Ways To Recession-Proof Your Retirement

For young people with time to recover, a recession is just another storm to be weathered. However, for those entering or about to entire retirement, a big hit to their portfolio now might become a bigger reduction in their retirement lifestyle than they are comfortable with.

The first thing is not to panic into making fear or emotionally based decisions to get out of investments at a loss with the mindset that you can still salvage something. Not only might you be selling at a low short-term value, but you’re also likely to miss the recovery when things turn around. During the Great Recession, the US economy only contracted by 0.1% beginning in 2008 and 2.5% in 2009. By 2010, the economy was growing at a pre-meltdown pace, and most assets recovered by 2013. The 2020 pandemic recovery was even faster. It began in late February or early March and was over by April. By the end of summer, losses were recouped, and economic growth has been happening ever since. The most robust economic growth in recent history.


Invest In ‘Real’ Assets. These include precious metals, real estate, land, equipment, private placement, natural resources, and much more. It’s a good idea for people nearing retirement to work their way out of volatile stocks and into real assets over time. Gold could be a sound investment before a recession. Gold has been doing well since 2019, and many consider it to be the “king of safe havens” from recessions and other market turmoil.

Separate your retirement income into specific purposes. Diversifying your investments across multiple assets is good and so is planning for short-term and long-term retirement funding. Retirees and near-retirees can use a bucketing approach for investments to fund spending now, soon, and later. This is more manageable and understandable than just one big pie chart with a bunch of assets that you hold in retirement. Money that you’ll need sooner should be in more conservative and dependable investments. Money that won’t be needed for several years should make up the riskier and potentially higher reward portion of your portfolio. A short recession should have a minimal impact this way.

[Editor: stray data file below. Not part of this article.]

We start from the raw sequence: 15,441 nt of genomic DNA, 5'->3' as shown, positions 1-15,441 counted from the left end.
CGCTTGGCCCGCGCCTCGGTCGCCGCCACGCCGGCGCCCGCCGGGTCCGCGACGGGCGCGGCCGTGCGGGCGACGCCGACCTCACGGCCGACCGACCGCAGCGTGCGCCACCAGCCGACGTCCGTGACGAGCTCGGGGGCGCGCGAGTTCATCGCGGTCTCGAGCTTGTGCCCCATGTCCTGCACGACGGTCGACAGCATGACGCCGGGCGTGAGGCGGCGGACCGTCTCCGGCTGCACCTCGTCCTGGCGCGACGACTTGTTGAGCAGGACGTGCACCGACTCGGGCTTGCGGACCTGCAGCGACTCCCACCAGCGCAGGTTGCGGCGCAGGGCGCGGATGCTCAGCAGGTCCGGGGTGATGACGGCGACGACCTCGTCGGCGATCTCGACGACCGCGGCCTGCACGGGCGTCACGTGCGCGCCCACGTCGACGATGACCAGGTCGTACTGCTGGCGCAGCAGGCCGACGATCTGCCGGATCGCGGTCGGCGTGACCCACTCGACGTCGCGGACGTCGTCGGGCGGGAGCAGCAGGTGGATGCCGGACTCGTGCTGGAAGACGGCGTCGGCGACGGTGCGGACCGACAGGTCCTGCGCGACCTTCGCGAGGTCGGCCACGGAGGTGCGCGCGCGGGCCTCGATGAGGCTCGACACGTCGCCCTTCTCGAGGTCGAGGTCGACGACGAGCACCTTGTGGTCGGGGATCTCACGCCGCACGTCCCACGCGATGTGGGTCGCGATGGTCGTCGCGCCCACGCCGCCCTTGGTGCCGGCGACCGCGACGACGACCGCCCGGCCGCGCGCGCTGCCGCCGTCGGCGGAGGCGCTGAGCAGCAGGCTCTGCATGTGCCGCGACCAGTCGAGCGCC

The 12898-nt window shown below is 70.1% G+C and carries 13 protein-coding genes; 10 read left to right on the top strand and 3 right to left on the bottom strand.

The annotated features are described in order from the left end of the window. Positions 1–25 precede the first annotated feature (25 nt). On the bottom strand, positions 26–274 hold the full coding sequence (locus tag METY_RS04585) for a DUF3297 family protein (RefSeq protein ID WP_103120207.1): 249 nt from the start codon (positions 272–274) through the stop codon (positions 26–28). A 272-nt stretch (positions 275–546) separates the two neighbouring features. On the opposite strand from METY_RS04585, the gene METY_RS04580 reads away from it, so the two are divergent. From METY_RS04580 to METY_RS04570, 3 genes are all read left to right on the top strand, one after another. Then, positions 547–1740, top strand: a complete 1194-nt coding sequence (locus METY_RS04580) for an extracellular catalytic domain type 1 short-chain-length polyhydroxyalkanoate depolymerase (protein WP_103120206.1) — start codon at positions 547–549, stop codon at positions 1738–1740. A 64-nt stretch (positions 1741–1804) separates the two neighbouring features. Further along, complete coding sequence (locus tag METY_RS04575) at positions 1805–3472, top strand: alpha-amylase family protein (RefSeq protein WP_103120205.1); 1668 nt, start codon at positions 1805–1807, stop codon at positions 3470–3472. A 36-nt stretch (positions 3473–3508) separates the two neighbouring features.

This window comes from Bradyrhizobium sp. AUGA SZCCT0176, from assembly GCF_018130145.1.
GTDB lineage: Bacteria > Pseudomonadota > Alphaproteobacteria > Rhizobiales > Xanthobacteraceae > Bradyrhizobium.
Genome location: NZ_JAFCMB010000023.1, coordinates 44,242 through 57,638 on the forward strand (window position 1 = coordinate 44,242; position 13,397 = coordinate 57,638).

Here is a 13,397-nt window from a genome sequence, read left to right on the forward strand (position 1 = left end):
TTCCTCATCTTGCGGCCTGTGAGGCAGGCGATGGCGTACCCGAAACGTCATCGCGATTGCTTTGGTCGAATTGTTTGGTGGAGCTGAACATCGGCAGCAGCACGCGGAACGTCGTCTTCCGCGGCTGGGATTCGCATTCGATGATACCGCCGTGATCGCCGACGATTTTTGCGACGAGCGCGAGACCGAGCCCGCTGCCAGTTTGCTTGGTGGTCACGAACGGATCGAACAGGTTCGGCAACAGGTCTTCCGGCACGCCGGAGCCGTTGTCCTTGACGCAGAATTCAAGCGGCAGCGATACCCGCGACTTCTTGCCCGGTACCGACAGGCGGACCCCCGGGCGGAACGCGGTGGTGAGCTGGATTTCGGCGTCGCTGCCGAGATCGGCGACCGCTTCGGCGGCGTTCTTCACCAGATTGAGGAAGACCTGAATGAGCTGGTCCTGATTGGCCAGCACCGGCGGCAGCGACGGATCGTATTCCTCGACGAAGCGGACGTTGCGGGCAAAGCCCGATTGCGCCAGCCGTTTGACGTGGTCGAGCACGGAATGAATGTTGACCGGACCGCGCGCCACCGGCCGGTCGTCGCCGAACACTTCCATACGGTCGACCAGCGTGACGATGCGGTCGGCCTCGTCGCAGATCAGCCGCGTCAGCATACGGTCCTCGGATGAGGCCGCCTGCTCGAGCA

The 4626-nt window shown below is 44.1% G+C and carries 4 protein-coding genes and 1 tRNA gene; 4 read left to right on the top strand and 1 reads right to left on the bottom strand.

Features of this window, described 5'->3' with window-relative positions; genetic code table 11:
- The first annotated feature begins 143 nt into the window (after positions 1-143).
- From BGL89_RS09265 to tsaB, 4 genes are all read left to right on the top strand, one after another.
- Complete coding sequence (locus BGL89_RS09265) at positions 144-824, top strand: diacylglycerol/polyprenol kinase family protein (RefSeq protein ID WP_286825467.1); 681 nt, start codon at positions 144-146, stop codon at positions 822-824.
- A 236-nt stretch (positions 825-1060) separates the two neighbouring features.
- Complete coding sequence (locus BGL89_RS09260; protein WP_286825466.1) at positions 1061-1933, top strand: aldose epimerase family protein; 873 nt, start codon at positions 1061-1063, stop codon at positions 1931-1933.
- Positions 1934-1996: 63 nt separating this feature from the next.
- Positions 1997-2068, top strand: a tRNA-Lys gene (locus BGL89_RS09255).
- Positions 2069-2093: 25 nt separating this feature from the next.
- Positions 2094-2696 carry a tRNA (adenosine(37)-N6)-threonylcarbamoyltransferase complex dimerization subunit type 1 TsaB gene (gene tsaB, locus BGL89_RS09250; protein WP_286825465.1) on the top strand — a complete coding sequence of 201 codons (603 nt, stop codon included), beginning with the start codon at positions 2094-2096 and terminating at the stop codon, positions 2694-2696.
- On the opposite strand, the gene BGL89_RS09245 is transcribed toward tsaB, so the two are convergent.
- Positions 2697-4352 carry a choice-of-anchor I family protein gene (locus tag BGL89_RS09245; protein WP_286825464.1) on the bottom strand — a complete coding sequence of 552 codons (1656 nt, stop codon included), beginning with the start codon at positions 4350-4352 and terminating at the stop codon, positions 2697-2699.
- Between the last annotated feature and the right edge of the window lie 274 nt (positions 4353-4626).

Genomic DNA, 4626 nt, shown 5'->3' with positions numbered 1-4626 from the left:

Consider a Roth Solo 401k conversion if you’ll be liquidating assets during a recession. This can be particularly true if you’ll be liquidating stocks. Some consider the ideal time to fund a Roth 401k is when the market is low. By converting to a Roth, you can convert a greater value of your shares due to the market decline. Even though converting your traditional 401k to a Roth 401k means you’ll have to pay some taxes now, you’ll be paying fewer taxes than you would down the road when your investments were up because the value of your portfolio will probably be lower during a recession.

Have a fund for the ‘expected’ unexpected. This is especially important during volatile times. You want to have access to liquid funds. We all know the need to set aside cash for emergencies. Retirees or near-retirees should have enough cash to cover at least one year of expenses, and those not yet in retirement should have three to six months of expenses.

Rather than thinking of this as an emergency fund, it can be more constructive to think of this as “a fund for the expected unexpected” — because life happens.

Set Up Your Self-Directed Retirement Plan and Start Investing In Alternatives

Ongoing fluctuations in the stock markets along with a breakdown of investor confidence in corporate America are driving the demand for alternative investments with greater choice for retirement accounts. Investors now realize they can hedge against a recession and make other non-traditional asset investments using their retirement accounts.

Setting up a Solo 401k retirement plan is easy and allows for tax-deductible contributions much larger than an IRA or employer 401k. Importantly, it puts you in control with access to a world of alternative investment options.

Book a Free Call with a Specialists at Nabers Group to Begin Participating in Alternative Investments with a Solo 401k or Self-Directed IRA